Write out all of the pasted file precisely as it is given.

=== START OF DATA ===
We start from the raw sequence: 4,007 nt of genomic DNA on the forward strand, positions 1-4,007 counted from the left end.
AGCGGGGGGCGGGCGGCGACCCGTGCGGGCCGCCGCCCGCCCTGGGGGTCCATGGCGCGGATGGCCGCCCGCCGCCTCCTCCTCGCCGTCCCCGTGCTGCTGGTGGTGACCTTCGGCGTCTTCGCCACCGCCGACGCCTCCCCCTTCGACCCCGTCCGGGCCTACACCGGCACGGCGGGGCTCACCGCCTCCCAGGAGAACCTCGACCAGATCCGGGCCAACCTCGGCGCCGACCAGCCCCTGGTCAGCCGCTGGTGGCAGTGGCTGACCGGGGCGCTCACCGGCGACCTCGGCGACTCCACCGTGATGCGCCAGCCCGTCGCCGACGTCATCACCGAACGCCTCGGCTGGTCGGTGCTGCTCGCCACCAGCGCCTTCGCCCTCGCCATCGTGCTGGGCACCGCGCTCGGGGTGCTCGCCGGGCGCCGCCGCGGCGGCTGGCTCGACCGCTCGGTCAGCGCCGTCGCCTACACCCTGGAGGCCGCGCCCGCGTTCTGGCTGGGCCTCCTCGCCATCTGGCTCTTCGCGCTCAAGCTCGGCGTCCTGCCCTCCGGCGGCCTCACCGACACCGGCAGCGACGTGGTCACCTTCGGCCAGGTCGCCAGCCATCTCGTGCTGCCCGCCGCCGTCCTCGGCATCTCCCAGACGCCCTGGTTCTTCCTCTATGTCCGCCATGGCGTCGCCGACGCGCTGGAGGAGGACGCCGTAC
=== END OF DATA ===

We start from the raw sequence: 4,007 nt of genomic DNA on the forward strand, positions 1-4,007 counted from the left end.
AGCGGGGGGCGGGCGGCGACCCGTGCGGGCCGCCGCCCGCCCTGGGGGTCCATGGCGCGGATGGCCGCCCGCCGCCTCCTCCTCGCCGTCCCCGTGCTGCTGGTGGTGACCTTCGGCGTCTTCGCCACCGCCGACGCCTCCCCCTTCGACCCCGTCCGGGCCTACACCGGCACGGCGGGGCTCACCGCCTCCCAGGAGAACCTCGACCAGATCCGGGCCAACCTCGGCGCCGACCAGCCCCTGGTCAGCCGCTGGTGGCAGTGGCTGACCGGGGCGCTCACCGGCGACCTCGGCGACTCCACCGTGATGCGCCAGCCCGTCGCCGACGTCATCACCGAACGCCTCGGCTGGTCGGTGCTGCTCGCCACCAGCGCCTTCGCCCTCGCCATCGTGCTGGGCACCGCGCTCGGGGTGCTCGCCGGGCGCCGCCGCGGCGGCTGGCTCGACCGCTCGGTCAGCGCCGTCGCCTACACCCTGGAGGCCGCGCCCGCGTTCTGGCTGGGCCTCCTCGCCATCTGGCTCTTCGCGCTCAAGCTCGGCGTCCTGCCCTCCGGCGGCCTCACCGACACCGGCAGCGACGTGGTCACCTTCGGCCAGGTCGCCAGCCATCTCGTGCTGCCCGCCGCCGTCCTCGGCATCTCCCAGACGCCCTGGTTCTTCCTCTATGTCCGCCATGGCGTCGCCGACGCGCTGGAGGAGGACGCCGTAC